Copenhagen 2016 Registration Programme Exhibitor Information Virtual Exhibition Satellite Meetings Glaucoma Day 2016 Hotel Star Alliance
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10 - 14 Sept. 2016, Bella Center, Copenhagen, Denmark

This Meeting has been awarded 27 CME credits

 

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Posters

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Comorbidities and concomitant medications in dry eye disease: findings from a large population survey

Poster Details

First Author: D. Schaumberg UNITED STATES

Co Author(s):    M. Fridman   K. Farrand   I. Stillman              

Abstract Details

Purpose:

Dry eye disease (DED) is a multi-factorial ocular surface disorder characterized by insufficient tear production and/or premature tear evaporation, and inflammation of the ocular surface. Usually a chronic and symptomatic condition, it is associated with an adverse impact on quality of life. To add to our understanding of common profiles of patients with DED, and how DED may impact the whole patient, this study aimed to assess the association of DED with selected comorbid conditions and concomitant medications within a large population survey.

Setting:

Adults (≥18 years) in the United States responding to the 2013 National Health and Wellness Survey, a self-administered internet-based questionnaire about health. In this survey, participants were asked if they had been diagnosed by a physician with dry eye and other conditions.

Methods:

Among those with diagnosed DED (N=5,042) versus those without a DED diagnosis or symptoms (non-DED; N=67,268), we compared the prevalence of selected comorbid conditions, as well as use of concomitant medications prescribed for these comorbidities. Categorical variables were tested using the Chi-square test and continuous variables using the 2-sided t-test. We used multivariable logistic regression models to estimate adjusted odds ratios (ORs) and Wald 95% CIs of DED diagnosis controlling for age, sex, insurance type, and other significant comorbidities or concomitant medications.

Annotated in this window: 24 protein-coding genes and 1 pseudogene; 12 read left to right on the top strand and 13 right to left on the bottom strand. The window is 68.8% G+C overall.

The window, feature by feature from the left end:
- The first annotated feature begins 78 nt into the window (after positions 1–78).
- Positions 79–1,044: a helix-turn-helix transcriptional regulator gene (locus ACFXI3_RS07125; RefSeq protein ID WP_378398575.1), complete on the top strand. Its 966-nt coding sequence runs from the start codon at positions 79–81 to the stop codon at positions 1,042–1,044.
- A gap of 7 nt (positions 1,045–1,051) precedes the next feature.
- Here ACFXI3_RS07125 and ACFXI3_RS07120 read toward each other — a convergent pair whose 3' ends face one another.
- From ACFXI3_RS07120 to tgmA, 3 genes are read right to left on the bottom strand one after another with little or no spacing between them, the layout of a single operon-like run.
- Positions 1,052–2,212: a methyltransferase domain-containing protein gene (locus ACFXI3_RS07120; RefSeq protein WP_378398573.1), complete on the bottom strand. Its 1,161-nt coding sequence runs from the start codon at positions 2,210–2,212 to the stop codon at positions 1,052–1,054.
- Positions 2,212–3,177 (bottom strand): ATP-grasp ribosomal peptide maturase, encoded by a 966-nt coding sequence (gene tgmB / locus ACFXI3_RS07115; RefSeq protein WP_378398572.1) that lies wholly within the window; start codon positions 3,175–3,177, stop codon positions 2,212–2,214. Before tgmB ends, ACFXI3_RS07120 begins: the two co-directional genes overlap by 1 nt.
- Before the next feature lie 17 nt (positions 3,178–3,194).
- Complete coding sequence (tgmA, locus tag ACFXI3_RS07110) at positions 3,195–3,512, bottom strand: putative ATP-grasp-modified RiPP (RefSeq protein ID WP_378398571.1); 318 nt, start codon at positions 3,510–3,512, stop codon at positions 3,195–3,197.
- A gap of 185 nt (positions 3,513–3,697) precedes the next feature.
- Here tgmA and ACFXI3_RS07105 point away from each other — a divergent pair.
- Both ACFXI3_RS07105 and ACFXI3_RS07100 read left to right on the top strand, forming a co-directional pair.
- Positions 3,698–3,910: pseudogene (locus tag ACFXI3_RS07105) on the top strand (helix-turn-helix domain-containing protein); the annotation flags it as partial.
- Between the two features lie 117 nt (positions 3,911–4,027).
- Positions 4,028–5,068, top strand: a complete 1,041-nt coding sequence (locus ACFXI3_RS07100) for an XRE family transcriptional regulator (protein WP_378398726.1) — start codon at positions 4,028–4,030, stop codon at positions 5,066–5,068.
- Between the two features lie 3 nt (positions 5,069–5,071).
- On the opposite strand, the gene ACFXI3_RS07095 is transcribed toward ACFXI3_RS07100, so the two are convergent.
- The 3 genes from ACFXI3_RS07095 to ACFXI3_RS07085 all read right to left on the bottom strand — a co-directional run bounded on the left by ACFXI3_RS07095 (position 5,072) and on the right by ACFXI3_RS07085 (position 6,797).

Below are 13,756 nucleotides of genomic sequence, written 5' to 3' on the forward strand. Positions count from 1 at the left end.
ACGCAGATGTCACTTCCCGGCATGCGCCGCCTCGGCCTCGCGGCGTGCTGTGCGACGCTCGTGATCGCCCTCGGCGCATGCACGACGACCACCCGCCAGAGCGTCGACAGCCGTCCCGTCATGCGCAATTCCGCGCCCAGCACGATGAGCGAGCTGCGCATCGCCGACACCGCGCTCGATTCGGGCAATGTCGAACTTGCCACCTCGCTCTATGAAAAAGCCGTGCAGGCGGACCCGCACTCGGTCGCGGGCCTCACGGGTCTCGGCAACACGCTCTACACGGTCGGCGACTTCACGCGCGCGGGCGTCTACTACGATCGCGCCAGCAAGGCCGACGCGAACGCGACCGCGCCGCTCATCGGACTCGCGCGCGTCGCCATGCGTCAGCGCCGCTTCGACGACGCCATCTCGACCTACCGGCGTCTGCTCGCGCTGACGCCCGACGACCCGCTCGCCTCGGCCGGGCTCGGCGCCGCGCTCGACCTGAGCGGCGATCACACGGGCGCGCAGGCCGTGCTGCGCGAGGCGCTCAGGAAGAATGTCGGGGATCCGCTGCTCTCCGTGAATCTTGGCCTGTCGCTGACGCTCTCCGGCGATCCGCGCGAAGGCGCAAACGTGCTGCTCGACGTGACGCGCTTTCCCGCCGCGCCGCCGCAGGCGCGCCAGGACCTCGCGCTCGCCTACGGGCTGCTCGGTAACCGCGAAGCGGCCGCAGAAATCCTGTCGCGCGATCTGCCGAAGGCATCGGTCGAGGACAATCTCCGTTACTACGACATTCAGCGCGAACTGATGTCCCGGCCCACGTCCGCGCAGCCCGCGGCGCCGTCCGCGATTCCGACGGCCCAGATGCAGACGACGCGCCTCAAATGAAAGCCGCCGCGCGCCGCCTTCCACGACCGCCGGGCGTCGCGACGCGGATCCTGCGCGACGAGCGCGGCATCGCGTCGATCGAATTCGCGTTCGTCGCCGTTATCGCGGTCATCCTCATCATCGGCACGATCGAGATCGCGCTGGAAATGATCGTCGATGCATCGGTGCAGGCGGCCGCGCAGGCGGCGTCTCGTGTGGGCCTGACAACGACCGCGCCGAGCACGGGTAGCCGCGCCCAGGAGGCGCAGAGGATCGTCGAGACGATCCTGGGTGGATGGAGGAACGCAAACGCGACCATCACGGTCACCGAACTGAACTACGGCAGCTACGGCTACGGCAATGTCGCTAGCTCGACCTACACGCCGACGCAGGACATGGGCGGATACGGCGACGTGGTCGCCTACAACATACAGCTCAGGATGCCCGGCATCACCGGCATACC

Results:

Odds of DED increased with the number of comorbidities (OR=2.08 for 1, 3.20 for 2, and 7.09 for ≥3, P-trend<0.0001). Participants with DED were more likely to have each of the comorbidities evaluated. For glaucoma and cataract, ORs were double those for participants without DED: 1.97 (95% CI: 1.72 to 2.26) and 2.19 (2.01 to 2.39), respectively. Odds of DED were also higher across all medication classes examined except antipsychotics. The OR of DED relative to use of allergy medications was 2.49 (2.29−2.70), depression/anxiety medications: 1.92 (1.79−2.07), and glaucoma medications: 2.46 (2.10−2.89).

Conclusions:

People with DED are more likely to experience common comorbidities such as allergy, autoimmune disease, high cholesterol, depression, anxiety, pain, and glaucoma, as well as use medications to treat these diseases. The risk of DED increases incrementally with the number of comorbid conditions, rising to a 7-fold increased risk among people with 3 or more common comorbidities. Each of these comorbidities, as well as DED, has been shown to adversely impact patients’ quality of life. Thus, awareness of these associations may inform more timely diagnosis and improved management of the many millions of patients affected by this disease worldwide.

Financial Disclosure:

One or more of the authors is employed by a forNONEprofit company with an interest in the subject of the presentation

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